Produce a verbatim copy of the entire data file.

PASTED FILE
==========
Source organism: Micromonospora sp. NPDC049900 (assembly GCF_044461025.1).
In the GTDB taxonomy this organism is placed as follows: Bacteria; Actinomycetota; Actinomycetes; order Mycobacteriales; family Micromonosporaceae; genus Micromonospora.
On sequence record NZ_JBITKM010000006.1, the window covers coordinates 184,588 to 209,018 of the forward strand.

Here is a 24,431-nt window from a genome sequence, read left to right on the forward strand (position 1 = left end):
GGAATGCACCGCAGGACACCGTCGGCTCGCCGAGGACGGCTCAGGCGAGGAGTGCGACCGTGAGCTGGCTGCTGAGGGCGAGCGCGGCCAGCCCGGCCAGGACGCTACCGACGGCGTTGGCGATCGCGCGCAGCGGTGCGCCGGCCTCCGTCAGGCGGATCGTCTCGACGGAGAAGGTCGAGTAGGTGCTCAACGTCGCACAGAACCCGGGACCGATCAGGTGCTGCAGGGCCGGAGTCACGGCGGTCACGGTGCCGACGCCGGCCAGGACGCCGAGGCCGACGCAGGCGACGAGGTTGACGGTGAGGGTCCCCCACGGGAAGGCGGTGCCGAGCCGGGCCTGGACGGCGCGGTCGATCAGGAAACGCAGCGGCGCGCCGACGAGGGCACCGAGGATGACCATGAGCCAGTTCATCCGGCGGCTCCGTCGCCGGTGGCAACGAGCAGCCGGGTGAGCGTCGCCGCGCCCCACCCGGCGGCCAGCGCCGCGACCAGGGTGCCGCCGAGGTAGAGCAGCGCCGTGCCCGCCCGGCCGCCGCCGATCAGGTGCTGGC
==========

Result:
Source organism: Micromonospora sp. NPDC049900 (assembly GCF_044461025.1).
In the GTDB taxonomy this organism is placed as follows: Bacteria; Actinomycetota; Actinomycetes; order Mycobacteriales; family Micromonosporaceae; genus Micromonospora.
On sequence record NZ_JBITKM010000006.1, the window covers coordinates 184,588 to 209,018 of the forward strand.

Here is a 24,431-nt window from a genome sequence, read left to right on the forward strand (position 1 = left end):
GGAATGCACCGCAGGACACCGTCGGCTCGCCGAGGACGGCTCAGGCGAGGAGTGCGACCGTGAGCTGGCTGCTGAGGGCGAGCGCGGCCAGCCCGGCCAGGACGCTACCGACGGCGTTGGCGATCGCGCGCAGCGGTGCGCCGGCCTCCGTCAGGCGGATCGTCTCGACGGAGAAGGTCGAGTAGGTGCTCAACGTCGCACAGAACCCGGGACCGATCAGGTGCTGCAGGGCCGGAGTCACGGCGGTCACGGTGCCGACGCCGGCCAGGACGCCGAGGCCGACGCAGGCGACGAGGTTGACGGTGAGGGTCCCCCACGGGAAGGCGGTGCCGAGCCGGGCCTGGACGGCGCGGTCGATCAGGAAACGCAGCGGCGCGCCGACGAGGGCACCGAGGATGACCATGAGCCAGTTCATCCGGCGGCTCCGTCGCCGGTGGCAACGAGCAGCCGGGTGAGCGTCGCCGCGCCCCACCCGGCGGCCAGCGCCGCGACCAGGGTGCCGCCGAGGTAGAGCAGCGCCGTGCCCGCCCGGCCGCCGCCGATCAGGTGCTGGC